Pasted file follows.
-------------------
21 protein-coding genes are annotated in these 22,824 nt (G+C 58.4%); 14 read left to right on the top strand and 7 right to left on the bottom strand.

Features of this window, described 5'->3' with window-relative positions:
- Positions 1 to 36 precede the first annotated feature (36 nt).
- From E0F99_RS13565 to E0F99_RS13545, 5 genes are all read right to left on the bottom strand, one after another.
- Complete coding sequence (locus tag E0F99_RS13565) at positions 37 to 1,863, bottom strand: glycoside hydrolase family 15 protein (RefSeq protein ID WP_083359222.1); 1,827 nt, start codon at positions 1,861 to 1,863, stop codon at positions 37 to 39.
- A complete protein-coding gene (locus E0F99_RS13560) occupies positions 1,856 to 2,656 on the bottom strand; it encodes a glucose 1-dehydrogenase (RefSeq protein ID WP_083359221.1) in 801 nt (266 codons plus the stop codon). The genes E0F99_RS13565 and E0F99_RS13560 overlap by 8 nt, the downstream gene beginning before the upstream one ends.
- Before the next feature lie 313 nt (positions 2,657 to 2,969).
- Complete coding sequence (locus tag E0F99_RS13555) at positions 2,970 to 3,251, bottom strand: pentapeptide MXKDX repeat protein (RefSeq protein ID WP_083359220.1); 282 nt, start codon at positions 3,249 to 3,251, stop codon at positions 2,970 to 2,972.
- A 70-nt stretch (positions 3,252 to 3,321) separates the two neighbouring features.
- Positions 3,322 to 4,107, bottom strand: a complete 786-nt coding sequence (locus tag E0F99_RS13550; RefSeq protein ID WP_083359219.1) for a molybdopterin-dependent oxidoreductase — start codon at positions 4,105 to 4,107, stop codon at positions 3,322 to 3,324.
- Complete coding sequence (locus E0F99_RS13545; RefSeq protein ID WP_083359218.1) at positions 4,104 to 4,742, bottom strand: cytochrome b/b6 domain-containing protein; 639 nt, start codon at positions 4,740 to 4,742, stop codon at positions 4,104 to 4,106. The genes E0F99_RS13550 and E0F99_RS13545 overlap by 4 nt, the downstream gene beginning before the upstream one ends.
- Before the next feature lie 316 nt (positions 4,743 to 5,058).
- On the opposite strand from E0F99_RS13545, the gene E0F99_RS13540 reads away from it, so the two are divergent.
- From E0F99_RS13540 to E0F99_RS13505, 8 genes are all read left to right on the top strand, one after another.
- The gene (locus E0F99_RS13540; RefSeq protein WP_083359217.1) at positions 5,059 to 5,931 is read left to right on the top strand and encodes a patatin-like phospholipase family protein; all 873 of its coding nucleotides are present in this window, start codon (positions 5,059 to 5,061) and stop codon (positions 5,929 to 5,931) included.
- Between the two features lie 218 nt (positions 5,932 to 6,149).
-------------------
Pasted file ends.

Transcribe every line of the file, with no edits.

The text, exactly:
21 protein-coding genes are annotated in these 22,824 nt (G+C 58.4%); 14 read left to right on the top strand and 7 right to left on the bottom strand.

Features of this window, described 5'->3' with window-relative positions:
- Positions 1 to 36 precede the first annotated feature (36 nt).
- From E0F99_RS13565 to E0F99_RS13545, 5 genes are all read right to left on the bottom strand, one after another.
- Complete coding sequence (locus tag E0F99_RS13565) at positions 37 to 1,863, bottom strand: glycoside hydrolase family 15 protein (RefSeq protein ID WP_083359222.1); 1,827 nt, start codon at positions 1,861 to 1,863, stop codon at positions 37 to 39.
- A complete protein-coding gene (locus E0F99_RS13560) occupies positions 1,856 to 2,656 on the bottom strand; it encodes a glucose 1-dehydrogenase (RefSeq protein ID WP_083359221.1) in 801 nt (266 codons plus the stop codon). The genes E0F99_RS13565 and E0F99_RS13560 overlap by 8 nt, the downstream gene beginning before the upstream one ends.
- Before the next feature lie 313 nt (positions 2,657 to 2,969).
- Complete coding sequence (locus tag E0F99_RS13555) at positions 2,970 to 3,251, bottom strand: pentapeptide MXKDX repeat protein (RefSeq protein ID WP_083359220.1); 282 nt, start codon at positions 3,249 to 3,251, stop codon at positions 2,970 to 2,972.
- A 70-nt stretch (positions 3,252 to 3,321) separates the two neighbouring features.
- Positions 3,322 to 4,107, bottom strand: a complete 786-nt coding sequence (locus tag E0F99_RS13550; RefSeq protein ID WP_083359219.1) for a molybdopterin-dependent oxidoreductase — start codon at positions 4,105 to 4,107, stop codon at positions 3,322 to 3,324.
- Complete coding sequence (locus E0F99_RS13545; RefSeq protein ID WP_083359218.1) at positions 4,104 to 4,742, bottom strand: cytochrome b/b6 domain-containing protein; 639 nt, start codon at positions 4,740 to 4,742, stop codon at positions 4,104 to 4,106. The genes E0F99_RS13550 and E0F99_RS13545 overlap by 4 nt, the downstream gene beginning before the upstream one ends.
- Before the next feature lie 316 nt (positions 4,743 to 5,058).
- On the opposite strand from E0F99_RS13545, the gene E0F99_RS13540 reads away from it, so the two are divergent.
- From E0F99_RS13540 to E0F99_RS13505, 8 genes are all read left to right on the top strand, one after another.
- The gene (locus E0F99_RS13540; RefSeq protein WP_083359217.1) at positions 5,059 to 5,931 is read left to right on the top strand and encodes a patatin-like phospholipase family protein; all 873 of its coding nucleotides are present in this window, start codon (positions 5,059 to 5,061) and stop codon (positions 5,929 to 5,931) included.
- Between the two features lie 218 nt (positions 5,932 to 6,149).